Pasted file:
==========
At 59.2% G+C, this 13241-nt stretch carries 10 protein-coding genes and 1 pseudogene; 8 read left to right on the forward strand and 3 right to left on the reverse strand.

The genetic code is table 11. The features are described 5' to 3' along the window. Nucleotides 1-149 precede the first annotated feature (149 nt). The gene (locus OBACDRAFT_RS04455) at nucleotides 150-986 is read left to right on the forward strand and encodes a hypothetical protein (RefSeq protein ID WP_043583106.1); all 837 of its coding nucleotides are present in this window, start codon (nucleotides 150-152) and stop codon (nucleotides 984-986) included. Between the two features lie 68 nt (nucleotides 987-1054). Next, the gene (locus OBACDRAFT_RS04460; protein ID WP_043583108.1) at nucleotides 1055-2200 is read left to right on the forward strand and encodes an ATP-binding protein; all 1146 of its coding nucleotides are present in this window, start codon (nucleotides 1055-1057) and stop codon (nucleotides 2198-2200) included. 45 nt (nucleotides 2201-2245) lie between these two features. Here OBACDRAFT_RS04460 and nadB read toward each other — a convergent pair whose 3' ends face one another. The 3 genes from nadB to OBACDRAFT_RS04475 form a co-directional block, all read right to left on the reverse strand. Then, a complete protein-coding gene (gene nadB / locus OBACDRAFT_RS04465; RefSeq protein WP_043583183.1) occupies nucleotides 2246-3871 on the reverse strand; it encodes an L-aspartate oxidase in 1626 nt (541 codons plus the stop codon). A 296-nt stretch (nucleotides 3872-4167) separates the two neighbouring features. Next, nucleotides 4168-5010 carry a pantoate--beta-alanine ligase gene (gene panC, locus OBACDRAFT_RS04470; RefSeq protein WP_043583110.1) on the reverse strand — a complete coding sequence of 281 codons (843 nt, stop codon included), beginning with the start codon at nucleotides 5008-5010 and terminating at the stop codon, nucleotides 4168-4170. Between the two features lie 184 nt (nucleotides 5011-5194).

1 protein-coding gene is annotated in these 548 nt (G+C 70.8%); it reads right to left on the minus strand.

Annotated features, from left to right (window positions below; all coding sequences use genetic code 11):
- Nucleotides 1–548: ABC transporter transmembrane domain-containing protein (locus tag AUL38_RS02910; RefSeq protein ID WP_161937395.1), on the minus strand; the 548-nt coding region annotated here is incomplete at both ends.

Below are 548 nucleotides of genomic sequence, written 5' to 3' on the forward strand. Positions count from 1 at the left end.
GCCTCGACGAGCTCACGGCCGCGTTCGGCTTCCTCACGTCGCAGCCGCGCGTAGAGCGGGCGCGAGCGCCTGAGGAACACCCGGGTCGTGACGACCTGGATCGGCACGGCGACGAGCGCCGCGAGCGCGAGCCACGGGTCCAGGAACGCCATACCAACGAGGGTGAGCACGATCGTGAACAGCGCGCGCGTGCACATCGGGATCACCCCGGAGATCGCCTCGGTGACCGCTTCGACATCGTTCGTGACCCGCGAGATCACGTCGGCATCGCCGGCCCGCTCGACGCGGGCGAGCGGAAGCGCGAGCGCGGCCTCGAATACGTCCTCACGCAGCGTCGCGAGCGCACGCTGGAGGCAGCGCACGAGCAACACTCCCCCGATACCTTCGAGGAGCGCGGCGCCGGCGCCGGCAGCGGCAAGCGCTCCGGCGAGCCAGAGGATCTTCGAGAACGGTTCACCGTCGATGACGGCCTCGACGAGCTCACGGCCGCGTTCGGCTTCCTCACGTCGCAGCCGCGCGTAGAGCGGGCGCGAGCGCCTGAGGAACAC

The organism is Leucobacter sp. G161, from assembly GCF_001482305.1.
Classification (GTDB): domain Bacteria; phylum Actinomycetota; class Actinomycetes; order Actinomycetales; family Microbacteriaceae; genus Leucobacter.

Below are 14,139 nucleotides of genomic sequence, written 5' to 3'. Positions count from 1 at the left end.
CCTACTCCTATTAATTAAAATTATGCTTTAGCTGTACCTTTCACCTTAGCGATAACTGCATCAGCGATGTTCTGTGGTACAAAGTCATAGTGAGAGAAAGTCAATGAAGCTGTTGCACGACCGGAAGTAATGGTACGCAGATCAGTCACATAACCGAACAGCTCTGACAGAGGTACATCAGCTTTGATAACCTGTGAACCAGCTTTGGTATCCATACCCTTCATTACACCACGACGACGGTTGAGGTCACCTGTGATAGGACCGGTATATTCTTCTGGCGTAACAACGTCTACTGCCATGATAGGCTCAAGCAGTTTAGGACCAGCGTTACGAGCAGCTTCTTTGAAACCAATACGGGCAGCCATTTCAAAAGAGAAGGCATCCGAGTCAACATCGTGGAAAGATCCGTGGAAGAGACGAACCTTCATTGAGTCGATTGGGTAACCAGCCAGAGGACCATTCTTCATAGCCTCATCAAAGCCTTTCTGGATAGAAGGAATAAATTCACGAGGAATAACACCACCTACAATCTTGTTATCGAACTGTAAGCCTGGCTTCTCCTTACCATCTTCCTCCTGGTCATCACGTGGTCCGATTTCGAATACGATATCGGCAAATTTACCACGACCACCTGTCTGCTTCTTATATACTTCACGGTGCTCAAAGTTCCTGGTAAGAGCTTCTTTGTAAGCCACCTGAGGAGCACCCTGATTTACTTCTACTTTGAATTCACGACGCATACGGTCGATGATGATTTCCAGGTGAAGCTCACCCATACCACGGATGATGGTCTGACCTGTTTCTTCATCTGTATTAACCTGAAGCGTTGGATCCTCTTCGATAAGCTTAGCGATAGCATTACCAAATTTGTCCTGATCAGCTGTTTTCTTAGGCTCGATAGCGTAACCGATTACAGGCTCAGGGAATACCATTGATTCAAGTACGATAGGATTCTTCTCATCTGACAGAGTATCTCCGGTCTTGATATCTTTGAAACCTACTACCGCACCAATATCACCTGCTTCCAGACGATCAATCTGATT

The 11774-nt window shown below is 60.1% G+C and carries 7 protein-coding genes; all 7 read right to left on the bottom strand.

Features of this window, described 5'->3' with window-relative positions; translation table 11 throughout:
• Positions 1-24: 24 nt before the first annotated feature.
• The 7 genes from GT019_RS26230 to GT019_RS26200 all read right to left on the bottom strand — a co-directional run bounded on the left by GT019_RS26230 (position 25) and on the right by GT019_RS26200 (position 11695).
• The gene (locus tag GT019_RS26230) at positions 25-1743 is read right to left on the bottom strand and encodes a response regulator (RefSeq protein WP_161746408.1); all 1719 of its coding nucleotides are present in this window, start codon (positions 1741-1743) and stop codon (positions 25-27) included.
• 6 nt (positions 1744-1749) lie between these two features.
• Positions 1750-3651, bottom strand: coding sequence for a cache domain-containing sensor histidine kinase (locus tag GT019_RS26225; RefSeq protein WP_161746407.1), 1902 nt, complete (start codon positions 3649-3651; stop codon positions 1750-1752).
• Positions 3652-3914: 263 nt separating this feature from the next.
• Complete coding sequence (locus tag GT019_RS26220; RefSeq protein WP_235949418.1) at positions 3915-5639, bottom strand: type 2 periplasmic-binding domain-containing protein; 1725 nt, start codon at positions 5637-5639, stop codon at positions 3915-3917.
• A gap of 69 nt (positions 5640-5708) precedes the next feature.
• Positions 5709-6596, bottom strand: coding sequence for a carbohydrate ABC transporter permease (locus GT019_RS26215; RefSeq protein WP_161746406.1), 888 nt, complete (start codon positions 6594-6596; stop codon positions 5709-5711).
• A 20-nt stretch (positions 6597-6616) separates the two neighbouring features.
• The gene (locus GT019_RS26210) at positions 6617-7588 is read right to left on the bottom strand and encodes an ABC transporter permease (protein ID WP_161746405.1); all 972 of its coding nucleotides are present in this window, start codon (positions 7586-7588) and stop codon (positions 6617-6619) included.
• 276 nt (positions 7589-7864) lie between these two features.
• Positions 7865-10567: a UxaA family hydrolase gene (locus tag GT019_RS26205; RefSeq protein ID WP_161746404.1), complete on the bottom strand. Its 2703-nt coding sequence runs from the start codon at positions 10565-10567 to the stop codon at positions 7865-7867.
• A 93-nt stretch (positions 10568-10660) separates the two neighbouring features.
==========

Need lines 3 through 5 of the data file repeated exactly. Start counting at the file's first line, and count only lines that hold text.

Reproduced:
1 protein-coding gene is annotated in these 548 nt (G+C 70.8%); it reads right to left on the minus strand.

Annotated features, from left to right (window positions below; all coding sequences use genetic code 11):
- Nucleotides 1–548: ABC transporter transmembrane domain-containing protein (locus tag AUL38_RS02910; RefSeq protein ID WP_161937395.1), on the minus strand; the 548-nt coding region annotated here is incomplete at both ends.